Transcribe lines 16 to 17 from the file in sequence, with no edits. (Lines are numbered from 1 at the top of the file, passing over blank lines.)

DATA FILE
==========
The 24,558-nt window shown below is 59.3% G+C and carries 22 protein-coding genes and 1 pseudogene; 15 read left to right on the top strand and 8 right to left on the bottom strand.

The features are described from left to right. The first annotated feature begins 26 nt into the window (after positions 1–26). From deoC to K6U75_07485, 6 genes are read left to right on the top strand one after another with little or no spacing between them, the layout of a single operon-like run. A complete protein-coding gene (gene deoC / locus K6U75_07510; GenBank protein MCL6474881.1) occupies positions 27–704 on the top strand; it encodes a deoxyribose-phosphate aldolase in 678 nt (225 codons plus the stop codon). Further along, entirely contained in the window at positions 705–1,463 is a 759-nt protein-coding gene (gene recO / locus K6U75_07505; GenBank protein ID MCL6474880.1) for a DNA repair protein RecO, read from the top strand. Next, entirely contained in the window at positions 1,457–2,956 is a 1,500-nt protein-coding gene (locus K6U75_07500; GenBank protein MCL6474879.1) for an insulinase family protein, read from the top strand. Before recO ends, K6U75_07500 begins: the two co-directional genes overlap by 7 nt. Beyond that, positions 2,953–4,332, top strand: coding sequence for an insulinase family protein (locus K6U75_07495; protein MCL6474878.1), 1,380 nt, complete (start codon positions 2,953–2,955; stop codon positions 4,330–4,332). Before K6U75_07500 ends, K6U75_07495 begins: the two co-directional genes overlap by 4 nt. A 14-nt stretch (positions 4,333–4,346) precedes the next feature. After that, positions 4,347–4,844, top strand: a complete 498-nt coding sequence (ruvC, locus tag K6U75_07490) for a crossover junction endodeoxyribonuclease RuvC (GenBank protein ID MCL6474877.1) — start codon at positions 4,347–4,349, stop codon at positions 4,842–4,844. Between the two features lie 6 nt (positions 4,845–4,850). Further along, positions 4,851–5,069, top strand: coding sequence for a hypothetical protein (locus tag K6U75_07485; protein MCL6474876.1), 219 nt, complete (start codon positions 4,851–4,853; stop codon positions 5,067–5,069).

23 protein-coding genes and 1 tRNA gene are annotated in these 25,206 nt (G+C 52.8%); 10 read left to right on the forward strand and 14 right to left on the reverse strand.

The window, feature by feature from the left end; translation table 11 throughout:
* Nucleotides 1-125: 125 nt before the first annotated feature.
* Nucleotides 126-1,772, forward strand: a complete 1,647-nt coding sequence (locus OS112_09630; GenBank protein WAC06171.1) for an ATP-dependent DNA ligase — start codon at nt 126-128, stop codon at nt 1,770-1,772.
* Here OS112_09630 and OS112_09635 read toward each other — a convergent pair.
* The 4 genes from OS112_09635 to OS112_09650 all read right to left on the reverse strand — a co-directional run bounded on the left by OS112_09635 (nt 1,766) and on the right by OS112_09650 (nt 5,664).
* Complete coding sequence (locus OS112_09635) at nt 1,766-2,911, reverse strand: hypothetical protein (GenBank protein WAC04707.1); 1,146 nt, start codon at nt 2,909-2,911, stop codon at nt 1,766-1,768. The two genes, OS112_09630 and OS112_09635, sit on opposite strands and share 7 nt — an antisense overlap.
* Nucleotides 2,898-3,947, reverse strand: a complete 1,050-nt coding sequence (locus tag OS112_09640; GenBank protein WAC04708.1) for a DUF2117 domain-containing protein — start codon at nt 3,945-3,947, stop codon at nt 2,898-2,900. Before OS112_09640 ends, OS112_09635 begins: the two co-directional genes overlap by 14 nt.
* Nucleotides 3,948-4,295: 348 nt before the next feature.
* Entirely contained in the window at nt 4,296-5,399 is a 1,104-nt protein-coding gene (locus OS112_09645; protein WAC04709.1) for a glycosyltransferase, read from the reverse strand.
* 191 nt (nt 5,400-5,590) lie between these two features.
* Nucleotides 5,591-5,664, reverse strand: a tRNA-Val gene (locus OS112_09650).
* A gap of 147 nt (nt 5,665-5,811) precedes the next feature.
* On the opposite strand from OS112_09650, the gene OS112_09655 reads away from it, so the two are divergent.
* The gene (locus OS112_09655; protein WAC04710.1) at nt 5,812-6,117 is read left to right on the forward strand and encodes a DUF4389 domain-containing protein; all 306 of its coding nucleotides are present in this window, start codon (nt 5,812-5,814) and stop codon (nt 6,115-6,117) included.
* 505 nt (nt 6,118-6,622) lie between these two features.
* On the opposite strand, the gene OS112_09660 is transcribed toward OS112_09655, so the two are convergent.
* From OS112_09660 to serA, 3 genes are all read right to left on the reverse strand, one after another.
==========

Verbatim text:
* On the opposite strand from OS112_09650, the gene OS112_09655 reads away from it, so the two are divergent.
* The gene (locus OS112_09655; protein WAC04710.1) at nt 5,812-6,117 is read left to right on the forward strand and encodes a DUF4389 domain-containing protein; all 306 of its coding nucleotides are present in this window, start codon (nt 5,812-5,814) and stop codon (nt 6,115-6,117) included.